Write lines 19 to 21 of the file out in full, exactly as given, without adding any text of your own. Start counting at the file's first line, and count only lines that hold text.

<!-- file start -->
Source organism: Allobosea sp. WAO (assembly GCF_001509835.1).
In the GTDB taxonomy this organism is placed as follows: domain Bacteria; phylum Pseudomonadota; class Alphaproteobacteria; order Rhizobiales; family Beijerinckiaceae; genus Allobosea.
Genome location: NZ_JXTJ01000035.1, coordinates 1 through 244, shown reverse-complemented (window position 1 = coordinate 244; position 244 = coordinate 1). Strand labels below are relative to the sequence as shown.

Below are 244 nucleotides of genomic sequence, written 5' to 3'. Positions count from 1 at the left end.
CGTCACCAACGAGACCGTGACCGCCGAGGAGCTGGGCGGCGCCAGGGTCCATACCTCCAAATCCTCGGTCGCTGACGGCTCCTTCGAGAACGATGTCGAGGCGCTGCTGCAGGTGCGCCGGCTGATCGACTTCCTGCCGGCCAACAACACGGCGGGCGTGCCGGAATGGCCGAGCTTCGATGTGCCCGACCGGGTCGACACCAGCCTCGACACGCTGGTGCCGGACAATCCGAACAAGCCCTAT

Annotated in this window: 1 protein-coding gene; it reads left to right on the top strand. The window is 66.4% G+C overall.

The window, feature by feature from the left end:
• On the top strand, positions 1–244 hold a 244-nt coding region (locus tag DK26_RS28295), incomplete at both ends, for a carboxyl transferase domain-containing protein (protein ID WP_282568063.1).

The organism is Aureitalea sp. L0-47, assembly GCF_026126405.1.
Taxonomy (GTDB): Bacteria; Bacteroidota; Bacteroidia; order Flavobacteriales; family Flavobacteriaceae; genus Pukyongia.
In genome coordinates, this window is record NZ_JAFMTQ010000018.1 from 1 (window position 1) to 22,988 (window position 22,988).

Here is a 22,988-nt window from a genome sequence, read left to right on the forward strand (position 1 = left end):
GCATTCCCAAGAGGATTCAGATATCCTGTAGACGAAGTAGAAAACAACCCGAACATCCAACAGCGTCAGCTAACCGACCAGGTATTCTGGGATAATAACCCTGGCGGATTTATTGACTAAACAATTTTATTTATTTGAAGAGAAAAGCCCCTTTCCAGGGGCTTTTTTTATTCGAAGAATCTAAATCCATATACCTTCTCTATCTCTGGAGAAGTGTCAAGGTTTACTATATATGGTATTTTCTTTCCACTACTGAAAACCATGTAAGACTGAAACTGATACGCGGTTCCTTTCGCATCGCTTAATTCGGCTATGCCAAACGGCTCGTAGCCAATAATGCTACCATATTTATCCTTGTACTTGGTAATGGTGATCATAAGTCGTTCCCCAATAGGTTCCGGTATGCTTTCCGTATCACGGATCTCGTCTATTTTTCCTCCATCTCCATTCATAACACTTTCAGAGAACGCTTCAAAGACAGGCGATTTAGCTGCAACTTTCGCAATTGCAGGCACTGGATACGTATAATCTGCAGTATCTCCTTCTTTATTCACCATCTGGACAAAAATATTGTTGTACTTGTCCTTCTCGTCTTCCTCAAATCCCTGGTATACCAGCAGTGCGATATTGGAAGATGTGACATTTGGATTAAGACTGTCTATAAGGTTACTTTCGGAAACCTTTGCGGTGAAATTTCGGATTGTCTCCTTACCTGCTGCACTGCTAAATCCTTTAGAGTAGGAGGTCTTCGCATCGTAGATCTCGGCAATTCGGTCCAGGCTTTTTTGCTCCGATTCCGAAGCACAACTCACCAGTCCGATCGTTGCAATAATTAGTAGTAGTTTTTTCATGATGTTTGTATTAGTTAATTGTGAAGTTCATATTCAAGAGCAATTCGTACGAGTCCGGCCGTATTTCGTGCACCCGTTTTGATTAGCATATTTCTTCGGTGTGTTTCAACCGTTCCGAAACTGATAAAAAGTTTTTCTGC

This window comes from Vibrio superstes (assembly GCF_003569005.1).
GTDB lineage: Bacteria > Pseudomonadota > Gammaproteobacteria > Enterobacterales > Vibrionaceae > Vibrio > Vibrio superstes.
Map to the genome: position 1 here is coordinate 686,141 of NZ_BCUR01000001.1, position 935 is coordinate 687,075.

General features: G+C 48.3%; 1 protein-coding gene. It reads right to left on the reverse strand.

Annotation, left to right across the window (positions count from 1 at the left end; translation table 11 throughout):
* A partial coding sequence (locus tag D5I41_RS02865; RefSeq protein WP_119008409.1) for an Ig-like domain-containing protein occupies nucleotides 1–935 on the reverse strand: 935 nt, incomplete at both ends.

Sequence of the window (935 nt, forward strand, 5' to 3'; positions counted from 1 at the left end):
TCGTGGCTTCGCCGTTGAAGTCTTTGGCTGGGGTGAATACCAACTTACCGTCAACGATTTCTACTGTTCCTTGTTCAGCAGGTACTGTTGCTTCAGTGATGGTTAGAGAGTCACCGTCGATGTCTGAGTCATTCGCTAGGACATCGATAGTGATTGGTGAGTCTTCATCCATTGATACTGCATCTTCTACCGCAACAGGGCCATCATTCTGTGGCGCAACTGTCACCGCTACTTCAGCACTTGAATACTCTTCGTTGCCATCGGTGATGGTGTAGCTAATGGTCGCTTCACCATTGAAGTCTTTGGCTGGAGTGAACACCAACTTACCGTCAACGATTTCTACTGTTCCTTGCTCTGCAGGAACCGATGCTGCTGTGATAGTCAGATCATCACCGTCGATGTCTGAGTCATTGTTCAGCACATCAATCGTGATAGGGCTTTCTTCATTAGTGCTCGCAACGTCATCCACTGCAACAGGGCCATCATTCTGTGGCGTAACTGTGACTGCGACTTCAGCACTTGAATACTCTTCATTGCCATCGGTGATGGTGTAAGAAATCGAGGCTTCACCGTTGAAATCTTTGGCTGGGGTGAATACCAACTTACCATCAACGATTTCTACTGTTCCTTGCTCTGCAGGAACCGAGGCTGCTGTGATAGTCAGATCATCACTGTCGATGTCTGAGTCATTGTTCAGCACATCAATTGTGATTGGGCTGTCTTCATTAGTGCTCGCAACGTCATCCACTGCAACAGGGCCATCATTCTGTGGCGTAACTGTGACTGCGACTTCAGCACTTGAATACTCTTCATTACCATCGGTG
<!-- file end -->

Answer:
* A partial coding sequence (locus tag D5I41_RS02865; RefSeq protein WP_119008409.1) for an Ig-like domain-containing protein occupies nucleotides 1–935 on the reverse strand: 935 nt, incomplete at both ends.

Sequence of the window (935 nt, forward strand, 5' to 3'; positions counted from 1 at the left end):
TCGTGGCTTCGCCGTTGAAGTCTTTGGCTGGGGTGAATACCAACTTACCGTCAACGATTTCTACTGTTCCTTGTTCAGCAGGTACTGTTGCTTCAGTGATGGTTAGAGAGTCACCGTCGATGTCTGAGTCATTCGCTAGGACATCGATAGTGATTGGTGAGTCTTCATCCATTGATACTGCATCTTCTACCGCAACAGGGCCATCATTCTGTGGCGCAACTGTCACCGCTACTTCAGCACTTGAATACTCTTCGTTGCCATCGGTGATGGTGTAGCTAATGGTCGCTTCACCATTGAAGTCTTTGGCTGGAGTGAACACCAACTTACCGTCAACGATTTCTACTGTTCCTTGCTCTGCAGGAACCGATGCTGCTGTGATAGTCAGATCATCACCGTCGATGTCTGAGTCATTGTTCAGCACATCAATCGTGATAGGGCTTTCTTCATTAGTGCTCGCAACGTCATCCACTGCAACAGGGCCATCATTCTGTGGCGTAACTGTGACTGCGACTTCAGCACTTGAATACTCTTCATTGCCATCGGTGATGGTGTAAGAAATCGAGGCTTCACCGTTGAAATCTTTGGCTGGGGTGAATACCAACTTACCATCAACGATTTCTACTGTTCCTTGCTCTGCAGGAACCGAGGCTGCTGTGATAGTCAGATCATCACTGTCGATGTCTGAGTCATTGTTCAGCACATCAATTGTGATTGGGCTGTCTTCATTAGTGCTCGCAACGTCATCCACTGCAACAGGGCCATCATTCTGTGGCGTAACTGTGACTGCGACTTCAGCACTTGAATACTCTTCATTACCATCGGTG